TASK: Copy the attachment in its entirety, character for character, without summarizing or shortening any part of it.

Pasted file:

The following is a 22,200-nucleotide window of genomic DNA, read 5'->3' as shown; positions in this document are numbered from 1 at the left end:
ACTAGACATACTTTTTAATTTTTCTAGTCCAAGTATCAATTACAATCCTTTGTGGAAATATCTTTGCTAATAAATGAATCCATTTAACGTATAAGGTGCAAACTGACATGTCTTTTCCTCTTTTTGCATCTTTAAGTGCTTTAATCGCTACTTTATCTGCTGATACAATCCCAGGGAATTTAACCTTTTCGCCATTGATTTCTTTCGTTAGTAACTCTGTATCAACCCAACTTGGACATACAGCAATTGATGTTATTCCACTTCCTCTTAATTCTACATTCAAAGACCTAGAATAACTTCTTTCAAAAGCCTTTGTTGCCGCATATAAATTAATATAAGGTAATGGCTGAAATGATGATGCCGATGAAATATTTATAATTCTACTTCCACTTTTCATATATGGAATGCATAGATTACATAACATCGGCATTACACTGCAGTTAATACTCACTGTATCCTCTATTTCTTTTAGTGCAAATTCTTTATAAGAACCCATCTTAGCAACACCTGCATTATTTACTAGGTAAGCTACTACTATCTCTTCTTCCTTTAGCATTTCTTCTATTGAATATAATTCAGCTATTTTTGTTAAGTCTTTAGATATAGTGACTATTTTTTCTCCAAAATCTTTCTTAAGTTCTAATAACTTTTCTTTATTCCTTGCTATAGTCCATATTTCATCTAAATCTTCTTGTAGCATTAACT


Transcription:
The following is a 22,200-nucleotide window of genomic DNA, read 5'->3' as shown; positions in this document are numbered from 1 at the left end:
ACTAGACATACTTTTTAATTTTTCTAGTCCAAGTATCAATTACAATCCTTTGTGGAAATATCTTTGCTAATAAATGAATCCATTTAACGTATAAGGTGCAAACTGACATGTCTTTTCCTCTTTTTGCATCTTTAAGTGCTTTAATCGCTACTTTATCTGCTGATACAATCCCAGGGAATTTAACCTTTTCGCCATTGATTTCTTTCGTTAGTAACTCTGTATCAACCCAACTTGGACATACAGCAATTGATGTTATTCCACTTCCTCTTAATTCTACATTCAAAGACCTAGAATAACTTCTTTCAAAAGCCTTTGTTGCCGCATATAAATTAATATAAGGTAATGGCTGAAATGATGATGCCGATGAAATATTTATAATTCTACTTCCACTTTTCATATATGGAATGCATAGATTACATAACATCGGCATTACACTGCAGTTAATACTCACTGTATCCTCTATTTCTTTTAGTGCAAATTCTTTATAAGAACCCATCTTAGCAACACCTGCATTATTTACTAGGTAAGCTACTACTATCTCTTCTTCCTTTAGCATTTCTTCTATTGAATATAATTCAGCTATTTTTGTTAAGTCTTTAGATATAGTGACTATTTTTTCTCCAAAATCTTTCTTAAGTTCTAATAACTTTTCTTTATTCCTTGCTATAGTCCATATTTCATCTAAATCTTCTTGTAGCATTAACT